The Urban dictionary describes a fake person as, someone who is not genuine and will do whatever it takes to make him/herself look good. He/she will take credit for other’s work or down play the good of others to illuminate him/herself. We have all faked it at one time or the other in our lives. Trust me there are situations that would warrant you faking, but it becomes a problem when you imbibe it as a lifestyle.
Of course, my submission can be argued and won, because a lot of people in Lagos and Abuja are making a hell of a living just by being fake. It works for them.
I have been in situations where I honestly wished I could fake it, at least to achieve my aim. Alas, faking does not come naturally to me, so anyone around me at that time will obviously notice that I am trying to be fake. I realized that faking it is not one of my callings.
One such time that I regretted not being able to fake it was when I came to Lagos after Uni. You see, I had been presenting a youth entertainment program on NTA Enugu, as an undergraduate and having majored in broadcasting, I naturally gravitated towards a TV career. So armed with my recorded tapes from NTA, I walked into one of the still existing private owned TV outlet.
I was so confident that I would get the job because I had proof that I had some TV experience from the prestigious NTA. So after speaking English and stating my mission at the reception, I was ushered into the office of the programs manager, a Mr Michael and the conversation went thus…..
“Hello young lady, so I was told you want a career in our establishment?”
“Yes sir” I responded confidently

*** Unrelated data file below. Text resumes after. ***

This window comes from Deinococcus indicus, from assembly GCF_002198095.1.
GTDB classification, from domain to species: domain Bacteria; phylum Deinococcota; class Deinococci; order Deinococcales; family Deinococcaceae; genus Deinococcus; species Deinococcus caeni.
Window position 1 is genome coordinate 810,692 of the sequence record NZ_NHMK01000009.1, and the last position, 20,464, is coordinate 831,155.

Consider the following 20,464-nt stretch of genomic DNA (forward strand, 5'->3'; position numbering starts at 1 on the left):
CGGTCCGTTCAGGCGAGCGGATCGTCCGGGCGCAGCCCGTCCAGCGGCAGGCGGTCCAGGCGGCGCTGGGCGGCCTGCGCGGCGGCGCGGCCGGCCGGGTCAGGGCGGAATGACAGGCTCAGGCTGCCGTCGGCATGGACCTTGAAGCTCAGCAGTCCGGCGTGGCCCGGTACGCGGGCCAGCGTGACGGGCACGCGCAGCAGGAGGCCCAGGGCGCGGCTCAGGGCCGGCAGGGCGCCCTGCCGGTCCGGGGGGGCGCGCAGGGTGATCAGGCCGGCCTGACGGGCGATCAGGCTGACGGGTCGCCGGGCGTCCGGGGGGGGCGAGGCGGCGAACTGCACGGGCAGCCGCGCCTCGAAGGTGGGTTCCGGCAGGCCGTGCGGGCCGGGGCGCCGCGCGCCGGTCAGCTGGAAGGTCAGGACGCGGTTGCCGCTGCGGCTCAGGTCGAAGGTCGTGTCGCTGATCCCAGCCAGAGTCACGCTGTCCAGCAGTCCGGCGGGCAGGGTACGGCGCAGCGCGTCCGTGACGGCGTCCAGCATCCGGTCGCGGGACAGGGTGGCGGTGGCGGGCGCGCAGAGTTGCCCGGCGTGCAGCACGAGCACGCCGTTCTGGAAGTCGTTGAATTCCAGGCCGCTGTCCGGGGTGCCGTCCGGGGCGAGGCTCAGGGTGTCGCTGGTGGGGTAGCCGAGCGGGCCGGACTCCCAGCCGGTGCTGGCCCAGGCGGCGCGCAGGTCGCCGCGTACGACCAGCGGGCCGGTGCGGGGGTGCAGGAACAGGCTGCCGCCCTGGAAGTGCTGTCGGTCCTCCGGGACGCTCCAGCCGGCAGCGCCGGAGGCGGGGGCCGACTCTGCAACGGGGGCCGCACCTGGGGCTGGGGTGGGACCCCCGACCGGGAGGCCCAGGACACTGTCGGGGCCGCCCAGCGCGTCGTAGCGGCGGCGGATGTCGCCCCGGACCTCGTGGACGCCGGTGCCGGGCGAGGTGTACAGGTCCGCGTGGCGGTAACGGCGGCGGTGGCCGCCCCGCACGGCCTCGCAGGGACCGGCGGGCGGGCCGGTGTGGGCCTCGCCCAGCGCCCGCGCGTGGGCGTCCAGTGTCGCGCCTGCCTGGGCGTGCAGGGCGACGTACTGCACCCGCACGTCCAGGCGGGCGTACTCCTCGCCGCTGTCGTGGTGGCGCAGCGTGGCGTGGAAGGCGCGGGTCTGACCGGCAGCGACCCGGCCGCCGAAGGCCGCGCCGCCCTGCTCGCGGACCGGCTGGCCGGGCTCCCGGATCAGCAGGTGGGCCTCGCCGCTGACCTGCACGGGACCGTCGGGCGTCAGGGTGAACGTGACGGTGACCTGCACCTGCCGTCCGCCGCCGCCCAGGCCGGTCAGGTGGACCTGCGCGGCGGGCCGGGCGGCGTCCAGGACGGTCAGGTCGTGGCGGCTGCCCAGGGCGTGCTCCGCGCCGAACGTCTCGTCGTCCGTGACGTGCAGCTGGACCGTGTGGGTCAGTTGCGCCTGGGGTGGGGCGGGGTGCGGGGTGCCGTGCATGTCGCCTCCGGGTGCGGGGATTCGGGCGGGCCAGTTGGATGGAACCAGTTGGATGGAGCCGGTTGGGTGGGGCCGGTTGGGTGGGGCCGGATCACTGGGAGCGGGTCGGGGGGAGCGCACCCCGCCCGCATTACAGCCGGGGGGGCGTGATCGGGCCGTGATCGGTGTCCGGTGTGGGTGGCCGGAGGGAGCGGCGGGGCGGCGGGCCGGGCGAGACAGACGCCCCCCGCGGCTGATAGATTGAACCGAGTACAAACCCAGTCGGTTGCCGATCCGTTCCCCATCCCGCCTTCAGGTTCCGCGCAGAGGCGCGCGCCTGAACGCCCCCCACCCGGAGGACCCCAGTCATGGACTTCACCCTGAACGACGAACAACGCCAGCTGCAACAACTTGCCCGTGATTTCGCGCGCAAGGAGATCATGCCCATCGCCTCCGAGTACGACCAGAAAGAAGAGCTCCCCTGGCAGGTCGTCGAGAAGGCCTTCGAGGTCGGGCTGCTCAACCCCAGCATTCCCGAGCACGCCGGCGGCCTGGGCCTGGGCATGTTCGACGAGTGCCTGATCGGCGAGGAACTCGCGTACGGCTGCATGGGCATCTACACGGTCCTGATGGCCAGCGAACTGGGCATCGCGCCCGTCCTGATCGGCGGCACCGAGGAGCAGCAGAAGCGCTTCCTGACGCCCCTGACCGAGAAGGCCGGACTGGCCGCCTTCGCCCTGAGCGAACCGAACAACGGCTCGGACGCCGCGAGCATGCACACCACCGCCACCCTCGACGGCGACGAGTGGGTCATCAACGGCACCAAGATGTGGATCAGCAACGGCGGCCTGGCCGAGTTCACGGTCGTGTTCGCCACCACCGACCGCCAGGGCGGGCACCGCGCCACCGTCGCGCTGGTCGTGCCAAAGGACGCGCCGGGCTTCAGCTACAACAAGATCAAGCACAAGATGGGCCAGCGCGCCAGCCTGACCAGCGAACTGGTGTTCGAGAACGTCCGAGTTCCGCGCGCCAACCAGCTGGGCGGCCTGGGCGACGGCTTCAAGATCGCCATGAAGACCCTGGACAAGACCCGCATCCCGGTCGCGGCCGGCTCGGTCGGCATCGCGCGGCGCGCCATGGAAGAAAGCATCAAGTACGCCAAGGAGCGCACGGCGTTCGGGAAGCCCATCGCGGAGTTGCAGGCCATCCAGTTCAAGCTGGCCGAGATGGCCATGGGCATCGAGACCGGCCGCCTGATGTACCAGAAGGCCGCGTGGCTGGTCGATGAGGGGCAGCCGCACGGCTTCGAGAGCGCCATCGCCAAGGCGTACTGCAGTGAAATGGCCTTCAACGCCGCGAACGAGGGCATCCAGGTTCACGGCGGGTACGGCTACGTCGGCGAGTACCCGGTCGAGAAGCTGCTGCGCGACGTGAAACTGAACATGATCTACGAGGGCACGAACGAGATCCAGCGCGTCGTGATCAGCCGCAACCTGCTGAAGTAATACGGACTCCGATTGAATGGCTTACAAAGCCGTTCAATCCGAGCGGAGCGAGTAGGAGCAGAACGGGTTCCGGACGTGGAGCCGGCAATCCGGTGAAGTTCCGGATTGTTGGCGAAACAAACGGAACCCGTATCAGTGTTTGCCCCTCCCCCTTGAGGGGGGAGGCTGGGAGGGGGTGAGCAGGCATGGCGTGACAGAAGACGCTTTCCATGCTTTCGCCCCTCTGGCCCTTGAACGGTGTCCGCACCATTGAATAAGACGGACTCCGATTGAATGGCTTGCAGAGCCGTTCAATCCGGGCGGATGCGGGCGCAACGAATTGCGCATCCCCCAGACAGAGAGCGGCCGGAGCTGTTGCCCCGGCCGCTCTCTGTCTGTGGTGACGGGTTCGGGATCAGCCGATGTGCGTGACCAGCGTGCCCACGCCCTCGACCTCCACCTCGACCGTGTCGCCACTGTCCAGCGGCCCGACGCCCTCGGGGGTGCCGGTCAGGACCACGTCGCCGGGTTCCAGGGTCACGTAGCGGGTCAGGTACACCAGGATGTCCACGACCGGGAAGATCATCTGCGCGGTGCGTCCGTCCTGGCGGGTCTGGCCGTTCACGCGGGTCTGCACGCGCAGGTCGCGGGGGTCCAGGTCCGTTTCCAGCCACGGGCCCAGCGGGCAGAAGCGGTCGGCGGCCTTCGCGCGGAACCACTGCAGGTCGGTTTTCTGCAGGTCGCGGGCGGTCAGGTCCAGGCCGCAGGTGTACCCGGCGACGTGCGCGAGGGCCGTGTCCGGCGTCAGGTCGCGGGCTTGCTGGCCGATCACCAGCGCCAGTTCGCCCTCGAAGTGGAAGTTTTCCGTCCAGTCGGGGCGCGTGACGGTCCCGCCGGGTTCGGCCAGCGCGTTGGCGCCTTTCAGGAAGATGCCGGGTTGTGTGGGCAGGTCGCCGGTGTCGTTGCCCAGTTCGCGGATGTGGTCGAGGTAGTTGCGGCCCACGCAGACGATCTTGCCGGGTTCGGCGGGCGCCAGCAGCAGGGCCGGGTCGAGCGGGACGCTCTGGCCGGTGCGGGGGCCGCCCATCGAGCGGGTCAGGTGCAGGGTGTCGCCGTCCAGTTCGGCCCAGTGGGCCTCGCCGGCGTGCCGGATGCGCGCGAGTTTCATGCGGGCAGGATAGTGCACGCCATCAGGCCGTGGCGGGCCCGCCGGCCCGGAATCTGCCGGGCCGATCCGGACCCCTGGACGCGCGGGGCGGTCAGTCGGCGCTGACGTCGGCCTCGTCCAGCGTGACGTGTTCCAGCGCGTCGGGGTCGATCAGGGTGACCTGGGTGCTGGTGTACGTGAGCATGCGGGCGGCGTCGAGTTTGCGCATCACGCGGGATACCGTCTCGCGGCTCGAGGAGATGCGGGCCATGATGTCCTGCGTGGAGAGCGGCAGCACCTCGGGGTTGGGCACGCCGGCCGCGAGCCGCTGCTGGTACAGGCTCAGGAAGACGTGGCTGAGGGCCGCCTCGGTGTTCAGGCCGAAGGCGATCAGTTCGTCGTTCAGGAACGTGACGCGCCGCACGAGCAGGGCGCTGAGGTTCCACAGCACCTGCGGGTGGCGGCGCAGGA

“Do you have any experience on TV or media” he asked me with a tired expressions on his face
“Of course sir. I majored in broadcasting, and I also presented a youth entertainment program on NTA as an undergraduate and I have my tapes as proof sir”. He smiled and collected the tapes from me and asked me to come back the next day so he could watch some of them and give me a feedback.
I left that day excited that I had already clinched the job. I was already planning how I would make a difference with my style of presenting etc., ‘That would be a nice story if I get this job just two weeks after NYSC’ I mused to myself.
The next day, I rushed as fast as I could to the TV house and was ushered in to see Mr Michael.
“You see Miss Abengowe” he started after I had settled down with a big smile waiting for the good news. “I think you are a great presenter, you know how to get the right answers from your guests etc. but there is something missing” he said
“What is missing sir?” I asked slowly.
He cleared his throat. “I have no doubt that you would be a good asset to our establishment, but we look out for pretty young girls with foreign accents, especially American or British”
“Sir are you saying you can’t give me the job because I don’t speak phonetics?” I asked him directly, my head had started spinning.
“No don’t put it that way. It’s just that we have a target audience and our in-house style is that our presenters or broadcasters should be able to speak with an American or British accent that is our optimum criteria and unfortunately, you don’t meet up to that standard”
My bubble burst seriously, I felt useless. I felt like I had wasted all these years in the university for nothing. I couldn’t believe I was being rejected for a job because I couldn’t speak phoney, not because I wasn’t qualified for the job but because I couldn’t speak with a British or American accent.